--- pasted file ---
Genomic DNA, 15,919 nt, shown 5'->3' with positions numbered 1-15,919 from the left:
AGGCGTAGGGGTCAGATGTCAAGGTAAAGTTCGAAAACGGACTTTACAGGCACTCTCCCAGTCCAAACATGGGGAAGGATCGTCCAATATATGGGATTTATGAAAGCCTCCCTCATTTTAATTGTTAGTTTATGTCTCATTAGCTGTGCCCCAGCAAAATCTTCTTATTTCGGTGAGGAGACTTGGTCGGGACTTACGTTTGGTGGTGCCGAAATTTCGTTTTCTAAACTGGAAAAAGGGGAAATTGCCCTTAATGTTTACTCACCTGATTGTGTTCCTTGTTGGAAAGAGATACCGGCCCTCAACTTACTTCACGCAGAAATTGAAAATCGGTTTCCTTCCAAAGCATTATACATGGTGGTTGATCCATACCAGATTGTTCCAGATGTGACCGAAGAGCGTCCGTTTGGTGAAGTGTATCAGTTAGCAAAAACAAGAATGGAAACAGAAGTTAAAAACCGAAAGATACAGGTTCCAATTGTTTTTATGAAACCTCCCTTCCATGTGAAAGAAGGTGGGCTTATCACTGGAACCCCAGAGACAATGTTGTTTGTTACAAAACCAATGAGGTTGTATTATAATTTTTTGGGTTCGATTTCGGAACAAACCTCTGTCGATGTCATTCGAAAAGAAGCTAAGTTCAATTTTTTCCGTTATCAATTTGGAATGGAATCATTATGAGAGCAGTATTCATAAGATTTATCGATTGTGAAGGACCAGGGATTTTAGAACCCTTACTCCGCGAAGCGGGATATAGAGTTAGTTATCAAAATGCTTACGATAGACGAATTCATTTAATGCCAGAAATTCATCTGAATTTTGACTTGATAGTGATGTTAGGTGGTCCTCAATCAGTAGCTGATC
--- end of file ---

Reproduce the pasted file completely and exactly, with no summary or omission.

Genomic DNA, 15,919 nt, shown 5'->3' with positions numbered 1-15,919 from the left:
AGGCGTAGGGGTCAGATGTCAAGGTAAAGTTCGAAAACGGACTTTACAGGCACTCTCCCAGTCCAAACATGGGGAAGGATCGTCCAATATATGGGATTTATGAAAGCCTCCCTCATTTTAATTGTTAGTTTATGTCTCATTAGCTGTGCCCCAGCAAAATCTTCTTATTTCGGTGAGGAGACTTGGTCGGGACTTACGTTTGGTGGTGCCGAAATTTCGTTTTCTAAACTGGAAAAAGGGGAAATTGCCCTTAATGTTTACTCACCTGATTGTGTTCCTTGTTGGAAAGAGATACCGGCCCTCAACTTACTTCACGCAGAAATTGAAAATCGGTTTCCTTCCAAAGCATTATACATGGTGGTTGATCCATACCAGATTGTTCCAGATGTGACCGAAGAGCGTCCGTTTGGTGAAGTGTATCAGTTAGCAAAAACAAGAATGGAAACAGAAGTTAAAAACCGAAAGATACAGGTTCCAATTGTTTTTATGAAACCTCCCTTCCATGTGAAAGAAGGTGGGCTTATCACTGGAACCCCAGAGACAATGTTGTTTGTTACAAAACCAATGAGGTTGTATTATAATTTTTTGGGTTCGATTTCGGAACAAACCTCTGTCGATGTCATTCGAAAAGAAGCTAAGTTCAATTTTTTCCGTTATCAATTTGGAATGGAATCATTATGAGAGCAGTATTCATAAGATTTATCGATTGTGAAGGACCAGGGATTTTAGAACCCTTACTCCGCGAAGCGGGATATAGAGTTAGTTATCAAAATGCTTACGATAGACGAATTCATTTAATGCCAGAAATTCATCTGAATTTTGACTTGATAGTGATGTTAGGTGGTCCTCAATCAGTAGCTGATC